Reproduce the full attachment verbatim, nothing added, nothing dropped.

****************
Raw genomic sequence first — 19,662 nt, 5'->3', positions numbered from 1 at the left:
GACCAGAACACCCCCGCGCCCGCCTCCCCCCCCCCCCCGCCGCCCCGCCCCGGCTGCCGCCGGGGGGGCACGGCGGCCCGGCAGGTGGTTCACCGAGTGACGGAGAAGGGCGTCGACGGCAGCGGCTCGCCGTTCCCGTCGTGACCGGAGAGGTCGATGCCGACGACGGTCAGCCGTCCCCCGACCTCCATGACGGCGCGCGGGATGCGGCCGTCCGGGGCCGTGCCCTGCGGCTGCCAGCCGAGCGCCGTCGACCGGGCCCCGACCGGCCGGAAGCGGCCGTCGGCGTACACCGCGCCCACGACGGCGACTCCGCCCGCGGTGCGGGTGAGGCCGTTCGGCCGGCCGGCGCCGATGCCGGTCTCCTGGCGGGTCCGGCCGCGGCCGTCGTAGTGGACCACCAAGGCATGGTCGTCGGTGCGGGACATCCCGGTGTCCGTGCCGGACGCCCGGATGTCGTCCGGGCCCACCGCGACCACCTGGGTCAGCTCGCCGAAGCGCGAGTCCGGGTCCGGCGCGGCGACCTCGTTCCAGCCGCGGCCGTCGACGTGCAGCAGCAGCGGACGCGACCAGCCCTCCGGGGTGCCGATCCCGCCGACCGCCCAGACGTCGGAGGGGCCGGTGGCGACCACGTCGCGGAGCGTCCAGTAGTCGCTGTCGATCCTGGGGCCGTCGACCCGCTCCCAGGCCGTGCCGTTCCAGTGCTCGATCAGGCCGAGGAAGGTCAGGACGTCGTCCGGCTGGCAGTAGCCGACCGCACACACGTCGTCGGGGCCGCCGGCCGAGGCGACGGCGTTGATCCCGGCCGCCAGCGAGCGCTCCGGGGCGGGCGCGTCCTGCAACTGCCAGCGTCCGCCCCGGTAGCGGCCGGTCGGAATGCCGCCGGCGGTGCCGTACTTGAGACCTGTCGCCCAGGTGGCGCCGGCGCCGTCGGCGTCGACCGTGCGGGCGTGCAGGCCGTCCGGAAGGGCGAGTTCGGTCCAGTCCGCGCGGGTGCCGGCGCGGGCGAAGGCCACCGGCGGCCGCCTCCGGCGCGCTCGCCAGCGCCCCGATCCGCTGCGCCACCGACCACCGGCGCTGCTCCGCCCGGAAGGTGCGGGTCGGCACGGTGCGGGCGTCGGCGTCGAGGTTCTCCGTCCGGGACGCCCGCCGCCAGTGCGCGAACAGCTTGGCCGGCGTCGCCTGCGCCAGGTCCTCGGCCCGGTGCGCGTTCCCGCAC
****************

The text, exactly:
Raw genomic sequence first — 19,662 nt, 5'->3', positions numbered from 1 at the left:
GACCAGAACACCCCCGCGCCCGCCTCCCCCCCCCCCCCGCCGCCCCGCCCCGGCTGCCGCCGGGGGGGCACGGCGGCCCGGCAGGTGGTTCACCGAGTGACGGAGAAGGGCGTCGACGGCAGCGGCTCGCCGTTCCCGTCGTGACCGGAGAGGTCGATGCCGACGACGGTCAGCCGTCCCCCGACCTCCATGACGGCGCGCGGGATGCGGCCGTCCGGGGCCGTGCCCTGCGGCTGCCAGCCGAGCGCCGTCGACCGGGCCCCGACCGGCCGGAAGCGGCCGTCGGCGTACACCGCGCCCACGACGGCGACTCCGCCCGCGGTGCGGGTGAGGCCGTTCGGCCGGCCGGCGCCGATGCCGGTCTCCTGGCGGGTCCGGCCGCGGCCGTCGTAGTGGACCACCAAGGCATGGTCGTCGGTGCGGGACATCCCGGTGTCCGTGCCGGACGCCCGGATGTCGTCCGGGCCCACCGCGACCACCTGGGTCAGCTCGCCGAAGCGCGAGTCCGGGTCCGGCGCGGCGACCTCGTTCCAGCCGCGGCCGTCGACGTGCAGCAGCAGCGGACGCGACCAGCCCTCCGGGGTGCCGATCCCGCCGACCGCCCAGACGTCGGAGGGGCCGGTGGCGACCACGTCGCGGAGCGTCCAGTAGTCGCTGTCGATCCTGGGGCCGTCGACCCGCTCCCAGGCCGTGCCGTTCCAGTGCTCGATCAGGCCGAGGAAGGTCAGGACGTCGTCCGGCTGGCAGTAGCCGACCGCACACACGTCGTCGGGGCCGCCGGCCGAGGCGACGGCGTTGATCCCGGCCGCCAGCGAGCGCTCCGGGGCGGGCGCGTCCTGCAACTGCCAGCGTCCGCCCCGGTAGCGGCCGGTCGGAATGCCGCCGGCGGTGCCGTACTTGAGACCTGTCGCCCAGGTGGCGCCGGCGCCGTCGGCGTCGACCGTGCGGGCGTGCAGGCCGTCCGGAAGGGCGAGTTCGGTCCAGTCCGCGCGGGTGCCGGCGCGGGCGAAGGCCACCGGCGGCCGCCTCCGGCGCGCTCGCCAGCGCCCCGATCCGCTGCGCCACCGACCACCGGCGCTGCTCCGCCCGGAAGGTGCGGGTCGGCACGGTGCGGGCGTCGGCGTCGAGGTTCTCCGTCCGGGACGCCCGCCGCCAGTGCGCGAACAGCTTGGCCGGCGTCGCCTGCGCCAGGTCCTCGGCCCGGTGCGCGTTCCCGCAC